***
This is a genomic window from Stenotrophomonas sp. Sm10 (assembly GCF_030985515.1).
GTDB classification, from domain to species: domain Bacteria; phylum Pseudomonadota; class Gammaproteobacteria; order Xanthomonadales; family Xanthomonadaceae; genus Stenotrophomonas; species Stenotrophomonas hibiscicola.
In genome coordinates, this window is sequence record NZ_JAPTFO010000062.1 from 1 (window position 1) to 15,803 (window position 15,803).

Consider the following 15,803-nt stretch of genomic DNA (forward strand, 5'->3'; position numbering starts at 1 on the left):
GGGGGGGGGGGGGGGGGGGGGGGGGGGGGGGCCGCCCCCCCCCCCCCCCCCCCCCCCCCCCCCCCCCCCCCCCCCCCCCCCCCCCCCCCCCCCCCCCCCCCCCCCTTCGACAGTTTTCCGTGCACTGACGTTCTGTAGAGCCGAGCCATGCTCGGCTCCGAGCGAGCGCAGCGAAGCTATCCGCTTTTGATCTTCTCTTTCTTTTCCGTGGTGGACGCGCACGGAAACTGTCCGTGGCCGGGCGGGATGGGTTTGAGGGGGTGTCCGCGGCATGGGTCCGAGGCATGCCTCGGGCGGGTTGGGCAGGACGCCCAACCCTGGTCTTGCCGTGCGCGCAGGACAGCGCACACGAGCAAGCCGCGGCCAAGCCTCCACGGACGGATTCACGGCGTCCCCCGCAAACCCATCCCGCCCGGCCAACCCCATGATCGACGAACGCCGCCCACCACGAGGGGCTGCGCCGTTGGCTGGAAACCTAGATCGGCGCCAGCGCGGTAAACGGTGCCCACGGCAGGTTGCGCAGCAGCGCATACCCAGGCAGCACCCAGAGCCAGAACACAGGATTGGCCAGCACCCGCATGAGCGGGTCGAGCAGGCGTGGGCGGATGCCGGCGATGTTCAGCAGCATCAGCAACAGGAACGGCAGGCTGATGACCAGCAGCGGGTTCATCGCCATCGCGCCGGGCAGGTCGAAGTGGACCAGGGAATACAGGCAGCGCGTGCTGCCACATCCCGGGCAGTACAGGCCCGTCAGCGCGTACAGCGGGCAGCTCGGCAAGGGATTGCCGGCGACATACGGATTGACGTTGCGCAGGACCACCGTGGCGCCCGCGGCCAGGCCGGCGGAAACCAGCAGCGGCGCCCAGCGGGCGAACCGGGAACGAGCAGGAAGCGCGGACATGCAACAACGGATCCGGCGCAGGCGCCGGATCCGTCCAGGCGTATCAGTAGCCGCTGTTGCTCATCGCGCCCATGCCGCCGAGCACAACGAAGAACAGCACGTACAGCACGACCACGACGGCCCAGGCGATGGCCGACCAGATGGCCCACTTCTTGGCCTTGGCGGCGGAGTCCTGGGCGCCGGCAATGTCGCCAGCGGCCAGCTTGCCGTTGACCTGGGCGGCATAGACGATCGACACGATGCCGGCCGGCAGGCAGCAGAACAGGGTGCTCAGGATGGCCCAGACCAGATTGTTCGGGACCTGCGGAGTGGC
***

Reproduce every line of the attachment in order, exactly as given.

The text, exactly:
This is a genomic window from Stenotrophomonas sp. Sm10 (assembly GCF_030985515.1).
GTDB classification, from domain to species: domain Bacteria; phylum Pseudomonadota; class Gammaproteobacteria; order Xanthomonadales; family Xanthomonadaceae; genus Stenotrophomonas; species Stenotrophomonas hibiscicola.
In genome coordinates, this window is sequence record NZ_JAPTFO010000062.1 from 1 (window position 1) to 15,803 (window position 15,803).

Consider the following 15,803-nt stretch of genomic DNA (forward strand, 5'->3'; position numbering starts at 1 on the left):
GGGGGGGGGGGGGGGGGGGGGGGGGGGGGGGCCGCCCCCCCCCCCCCCCCCCCCCCCCCCCCCCCCCCCCCCCCCCCCCCCCCCCCCCCCCCCCCCCCCCCCCCCTTCGACAGTTTTCCGTGCACTGACGTTCTGTAGAGCCGAGCCATGCTCGGCTCCGAGCGAGCGCAGCGAAGCTATCCGCTTTTGATCTTCTCTTTCTTTTCCGTGGTGGACGCGCACGGAAACTGTCCGTGGCCGGGCGGGATGGGTTTGAGGGGGTGTCCGCGGCATGGGTCCGAGGCATGCCTCGGGCGGGTTGGGCAGGACGCCCAACCCTGGTCTTGCCGTGCGCGCAGGACAGCGCACACGAGCAAGCCGCGGCCAAGCCTCCACGGACGGATTCACGGCGTCCCCCGCAAACCCATCCCGCCCGGCCAACCCCATGATCGACGAACGCCGCCCACCACGAGGGGCTGCGCCGTTGGCTGGAAACCTAGATCGGCGCCAGCGCGGTAAACGGTGCCCACGGCAGGTTGCGCAGCAGCGCATACCCAGGCAGCACCCAGAGCCAGAACACAGGATTGGCCAGCACCCGCATGAGCGGGTCGAGCAGGCGTGGGCGGATGCCGGCGATGTTCAGCAGCATCAGCAACAGGAACGGCAGGCTGATGACCAGCAGCGGGTTCATCGCCATCGCGCCGGGCAGGTCGAAGTGGACCAGGGAATACAGGCAGCGCGTGCTGCCACATCCCGGGCAGTACAGGCCCGTCAGCGCGTACAGCGGGCAGCTCGGCAAGGGATTGCCGGCGACATACGGATTGACGTTGCGCAGGACCACCGTGGCGCCCGCGGCCAGGCCGGCGGAAACCAGCAGCGGCGCCCAGCGGGCGAACCGGGAACGAGCAGGAAGCGCGGACATGCAACAACGGATCCGGCGCAGGCGCCGGATCCGTCCAGGCGTATCAGTAGCCGCTGTTGCTCATCGCGCCCATGCCGCCGAGCACAACGAAGAACAGCACGTACAGCACGACCACGACGGCCCAGGCGATGGCCGACCAGATGGCCCACTTCTTGGCCTTGGCGGCGGAGTCCTGGGCGCCGGCAATGTCGCCAGCGGCCAGCTTGCCGTTGACCTGGGCGGCATAGACGATCGACACGATGCCGGCCGGCAGGCAGCAGAACAGGGTGCTCAGGATGGCCCAGACCAGATTGTTCGGGACCTGCGGAGTGGC